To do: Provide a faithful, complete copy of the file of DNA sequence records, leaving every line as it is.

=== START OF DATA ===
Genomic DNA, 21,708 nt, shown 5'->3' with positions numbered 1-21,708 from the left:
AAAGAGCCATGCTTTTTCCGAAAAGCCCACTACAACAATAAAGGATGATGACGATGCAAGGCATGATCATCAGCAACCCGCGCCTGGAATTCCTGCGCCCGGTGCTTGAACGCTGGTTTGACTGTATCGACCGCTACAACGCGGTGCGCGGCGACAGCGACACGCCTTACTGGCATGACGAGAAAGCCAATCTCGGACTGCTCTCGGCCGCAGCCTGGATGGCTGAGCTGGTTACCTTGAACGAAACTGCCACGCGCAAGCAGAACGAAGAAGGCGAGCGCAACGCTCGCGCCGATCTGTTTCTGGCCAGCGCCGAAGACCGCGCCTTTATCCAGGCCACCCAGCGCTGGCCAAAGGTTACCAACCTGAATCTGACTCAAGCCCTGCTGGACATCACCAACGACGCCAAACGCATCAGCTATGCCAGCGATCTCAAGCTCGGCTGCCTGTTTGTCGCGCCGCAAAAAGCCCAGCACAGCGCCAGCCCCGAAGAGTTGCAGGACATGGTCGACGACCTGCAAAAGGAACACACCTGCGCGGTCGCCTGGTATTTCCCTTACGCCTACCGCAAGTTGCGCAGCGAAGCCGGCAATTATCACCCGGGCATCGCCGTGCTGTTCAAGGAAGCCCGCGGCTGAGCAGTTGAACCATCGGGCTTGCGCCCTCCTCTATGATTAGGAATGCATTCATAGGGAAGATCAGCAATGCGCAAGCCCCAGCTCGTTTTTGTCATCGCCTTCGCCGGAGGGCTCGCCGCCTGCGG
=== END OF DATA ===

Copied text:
Genomic DNA, 21,708 nt, shown 5'->3' with positions numbered 1-21,708 from the left:
AAAGAGCCATGCTTTTTCCGAAAAGCCCACTACAACAATAAAGGATGATGACGATGCAAGGCATGATCATCAGCAACCCGCGCCTGGAATTCCTGCGCCCGGTGCTTGAACGCTGGTTTGACTGTATCGACCGCTACAACGCGGTGCGCGGCGACAGCGACACGCCTTACTGGCATGACGAGAAAGCCAATCTCGGACTGCTCTCGGCCGCAGCCTGGATGGCTGAGCTGGTTACCTTGAACGAAACTGCCACGCGCAAGCAGAACGAAGAAGGCGAGCGCAACGCTCGCGCCGATCTGTTTCTGGCCAGCGCCGAAGACCGCGCCTTTATCCAGGCCACCCAGCGCTGGCCAAAGGTTACCAACCTGAATCTGACTCAAGCCCTGCTGGACATCACCAACGACGCCAAACGCATCAGCTATGCCAGCGATCTCAAGCTCGGCTGCCTGTTTGTCGCGCCGCAAAAAGCCCAGCACAGCGCCAGCCCCGAAGAGTTGCAGGACATGGTCGACGACCTGCAAAAGGAACACACCTGCGCGGTCGCCTGGTATTTCCCTTACGCCTACCGCAAGTTGCGCAGCGAAGCCGGCAATTATCACCCGGGCATCGCCGTGCTGTTCAAGGAAGCCCGCGGCTGAGCAGTTGAACCATCGGGCTTGCGCCCTCCTCTATGATTAGGAATGCATTCATAGGGAAGATCAGCAATGCGCAAGCCCCAGCTCGTTTTTGTCATCGCCTTCGCCGGAGGGCTCGCCGCCTGCGG